Being a first-year graduate voice and opera student has been an amazing experience thus far, particularly at this moment of time—and here’s why.
As the fall quarter of a very special new school year drew near for me, I felt confident that there was very little I wouldn’t be prepared for since I’d already lived with the COVID-19 pandemic for 18 months. However, as things returned to regular programming—including in-person classes, rehearsals, and performances—and with so many fresh experiences coming my way, my time here at Bienen has already been unlike anything I could have imagined. The experience of being 100% back in an in-person learning environment and interacting with professors and classmates excites me, and I don’t think I’ve ever been happier to sing in choir in my entire life.
In the midst of it all, I’ve also realized that time away from all of the activities that I missed and longed for meant that things would feel different, scary, and maybe even a bit overwhelming. But, it’s also been a great opportunity to grow without judgment (because this is all new to everyone else for the most part, too!). I’ve been able to do that by:
- Reaching out to my professors: I’ve been making it a point to chat with my professors and connect with them about the course topics on a deeper level. Most recently, I met one-on-one with my musicology professor, Jesse Rosenberg, to talk about his new course this quarter that I'm currently taking called Opera and Race, and to discuss a project I’m working on. This has really helped me feel more comfortable being back in a physical classroom.
- Organizing my life away: While virtual life definitely managed to somehow feel structured, it often only meant rolling out of bed and showing up to my computer screen. Now, my commute is a bit longer, and my day requires much more planning (I forgot what it was like to anguish over picking out what to wear). This quarter, I’m taking a number of exciting courses in addition to the aforementioned musicology class: opera repertoire, phonetics and diction, vocal pedagogy, opera workshop, studio class, and private lessons and coachings. I’m also singing in the University Singers. Good time management skills have been my saving grace! Google Calendar and my alarm clock app also are my best friends.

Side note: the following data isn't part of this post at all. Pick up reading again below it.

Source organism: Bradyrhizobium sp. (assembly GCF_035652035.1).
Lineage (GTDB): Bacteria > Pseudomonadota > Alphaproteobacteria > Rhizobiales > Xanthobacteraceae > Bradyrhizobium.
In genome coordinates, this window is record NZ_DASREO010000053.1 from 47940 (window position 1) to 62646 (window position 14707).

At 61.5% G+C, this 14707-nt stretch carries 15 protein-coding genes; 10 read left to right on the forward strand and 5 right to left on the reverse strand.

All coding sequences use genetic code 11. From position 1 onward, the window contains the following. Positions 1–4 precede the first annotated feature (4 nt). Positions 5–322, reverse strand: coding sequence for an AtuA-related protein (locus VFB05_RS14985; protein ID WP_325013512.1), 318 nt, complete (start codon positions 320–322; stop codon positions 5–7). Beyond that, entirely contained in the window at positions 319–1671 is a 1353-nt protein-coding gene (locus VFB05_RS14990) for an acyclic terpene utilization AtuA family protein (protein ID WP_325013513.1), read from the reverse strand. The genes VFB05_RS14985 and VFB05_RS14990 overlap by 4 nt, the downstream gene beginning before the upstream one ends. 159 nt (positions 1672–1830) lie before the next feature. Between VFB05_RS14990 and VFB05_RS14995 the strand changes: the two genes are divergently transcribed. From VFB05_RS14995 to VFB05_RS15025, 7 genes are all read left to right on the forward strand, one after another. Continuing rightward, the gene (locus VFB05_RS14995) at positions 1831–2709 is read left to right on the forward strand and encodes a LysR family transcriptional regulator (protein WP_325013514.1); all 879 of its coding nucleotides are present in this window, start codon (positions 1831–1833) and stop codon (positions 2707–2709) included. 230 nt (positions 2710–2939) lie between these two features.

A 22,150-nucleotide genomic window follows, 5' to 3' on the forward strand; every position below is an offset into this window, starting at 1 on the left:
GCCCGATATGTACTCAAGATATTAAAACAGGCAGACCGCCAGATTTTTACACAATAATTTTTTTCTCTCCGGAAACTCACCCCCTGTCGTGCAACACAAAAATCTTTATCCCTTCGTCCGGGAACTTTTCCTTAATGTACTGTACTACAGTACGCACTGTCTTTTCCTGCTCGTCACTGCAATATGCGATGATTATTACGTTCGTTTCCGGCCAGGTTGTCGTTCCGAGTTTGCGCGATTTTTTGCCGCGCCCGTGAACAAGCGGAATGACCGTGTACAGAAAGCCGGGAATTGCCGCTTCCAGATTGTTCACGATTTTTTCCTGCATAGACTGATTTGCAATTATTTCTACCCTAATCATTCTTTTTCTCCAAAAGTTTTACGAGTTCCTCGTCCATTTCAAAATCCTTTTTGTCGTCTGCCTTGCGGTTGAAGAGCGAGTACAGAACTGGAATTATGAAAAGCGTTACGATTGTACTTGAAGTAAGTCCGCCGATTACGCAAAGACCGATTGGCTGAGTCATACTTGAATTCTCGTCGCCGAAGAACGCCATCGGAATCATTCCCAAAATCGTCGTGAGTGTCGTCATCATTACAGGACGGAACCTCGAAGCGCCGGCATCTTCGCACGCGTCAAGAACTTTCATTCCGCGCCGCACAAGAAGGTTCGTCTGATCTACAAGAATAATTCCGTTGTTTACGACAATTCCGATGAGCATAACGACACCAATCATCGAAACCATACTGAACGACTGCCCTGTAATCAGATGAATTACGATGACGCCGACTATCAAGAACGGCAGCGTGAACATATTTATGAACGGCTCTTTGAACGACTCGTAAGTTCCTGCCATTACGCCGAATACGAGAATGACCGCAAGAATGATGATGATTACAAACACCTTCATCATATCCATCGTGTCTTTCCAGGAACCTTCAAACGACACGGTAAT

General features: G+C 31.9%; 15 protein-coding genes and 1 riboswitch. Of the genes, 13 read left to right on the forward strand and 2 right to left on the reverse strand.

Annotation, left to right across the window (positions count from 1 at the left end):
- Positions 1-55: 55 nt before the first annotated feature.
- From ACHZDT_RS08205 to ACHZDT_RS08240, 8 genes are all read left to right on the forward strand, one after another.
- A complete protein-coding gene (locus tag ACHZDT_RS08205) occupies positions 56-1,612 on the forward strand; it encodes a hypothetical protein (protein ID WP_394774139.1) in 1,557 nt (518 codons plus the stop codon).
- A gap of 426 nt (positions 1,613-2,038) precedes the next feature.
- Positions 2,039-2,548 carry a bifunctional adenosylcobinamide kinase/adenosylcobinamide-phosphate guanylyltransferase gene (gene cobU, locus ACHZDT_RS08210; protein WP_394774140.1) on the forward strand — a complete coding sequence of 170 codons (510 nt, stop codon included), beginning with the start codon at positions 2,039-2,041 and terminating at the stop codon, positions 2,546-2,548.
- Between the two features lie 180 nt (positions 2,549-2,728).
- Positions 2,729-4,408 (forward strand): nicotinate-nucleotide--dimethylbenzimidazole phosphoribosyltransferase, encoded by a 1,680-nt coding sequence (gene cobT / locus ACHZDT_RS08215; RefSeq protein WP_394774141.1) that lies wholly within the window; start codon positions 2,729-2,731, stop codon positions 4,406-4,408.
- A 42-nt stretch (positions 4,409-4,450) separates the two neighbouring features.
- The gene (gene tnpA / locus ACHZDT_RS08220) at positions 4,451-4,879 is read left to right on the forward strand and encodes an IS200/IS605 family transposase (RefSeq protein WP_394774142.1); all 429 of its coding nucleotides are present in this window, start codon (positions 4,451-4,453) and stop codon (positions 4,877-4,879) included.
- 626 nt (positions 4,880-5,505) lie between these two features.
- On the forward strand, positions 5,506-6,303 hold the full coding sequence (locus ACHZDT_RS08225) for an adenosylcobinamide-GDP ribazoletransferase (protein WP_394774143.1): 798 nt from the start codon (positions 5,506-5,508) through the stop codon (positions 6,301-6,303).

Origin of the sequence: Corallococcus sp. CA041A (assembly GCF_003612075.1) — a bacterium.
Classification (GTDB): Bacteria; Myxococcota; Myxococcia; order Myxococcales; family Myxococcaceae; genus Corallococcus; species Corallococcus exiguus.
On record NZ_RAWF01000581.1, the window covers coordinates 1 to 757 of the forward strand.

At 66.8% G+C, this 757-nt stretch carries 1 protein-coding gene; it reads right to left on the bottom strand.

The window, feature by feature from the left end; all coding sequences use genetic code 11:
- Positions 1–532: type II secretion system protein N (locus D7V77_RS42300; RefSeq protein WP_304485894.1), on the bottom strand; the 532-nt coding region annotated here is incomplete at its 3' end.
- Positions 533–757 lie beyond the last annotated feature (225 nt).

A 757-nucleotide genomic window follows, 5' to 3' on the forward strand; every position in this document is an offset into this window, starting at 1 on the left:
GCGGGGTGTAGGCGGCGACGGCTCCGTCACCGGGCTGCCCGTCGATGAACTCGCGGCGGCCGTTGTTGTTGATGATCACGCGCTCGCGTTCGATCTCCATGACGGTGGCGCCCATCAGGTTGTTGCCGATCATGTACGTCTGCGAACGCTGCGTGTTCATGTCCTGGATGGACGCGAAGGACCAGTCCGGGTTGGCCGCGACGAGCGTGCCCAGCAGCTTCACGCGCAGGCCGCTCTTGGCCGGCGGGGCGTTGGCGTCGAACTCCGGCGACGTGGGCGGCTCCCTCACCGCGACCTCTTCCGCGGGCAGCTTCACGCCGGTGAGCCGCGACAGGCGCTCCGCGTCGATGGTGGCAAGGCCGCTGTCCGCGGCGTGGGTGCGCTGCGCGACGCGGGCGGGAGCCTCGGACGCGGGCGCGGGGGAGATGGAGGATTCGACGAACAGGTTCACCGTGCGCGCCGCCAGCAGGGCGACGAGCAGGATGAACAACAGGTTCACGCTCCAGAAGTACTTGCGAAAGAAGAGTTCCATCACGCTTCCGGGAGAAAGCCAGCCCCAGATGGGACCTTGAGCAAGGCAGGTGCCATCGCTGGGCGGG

- Making an effort to be social: As an introvert, quarantine felt like a blessing…at least for a while. Now, people are enthusiastically eager to do social things with others (in a safe manner of course—COVID-19 isn’t gone yet!) and the best way for me to get used to this new social environment is through practice. After the first week of classes, some of the first-year voice and opera graduate students got together for dinner and that was the first time in what felt like forever that I had dinner with a group of people. It was absolutely awesome.
- Practicing self-care: Speaking of practice, if COVID-19 has taught me anything, it’s the importance of taking care of yourself physically, emotionally, and mentally. Stretching, meditating, and journaling all have helped me manage my stress levels during these crazy times. Now, I realize that I also have to give myself more compassion as I reacquaint myself with performing in front of others and making music in-person again. I had to sing in opera workshop class recently and it was a special opportunity to remind myself that, in a way, singing live with a real piano is new again. I absolutely love singing, and it is such a thrilling experience, but singing in front of a computer screen is an entirely different thing than singing physically in front of people, so I’ve been really patient with myself when performing in front of actual bodies again.
While this normalcy feels unexpectedly new, these are some of the ways I’ve managed to navigate being back in person as I start my graduate school journey. I’m grateful for it all. I hope that reflecting on these points helps you reestablish your new “normal.”
Ryan Dearon is a first-year voice and opera master’s student.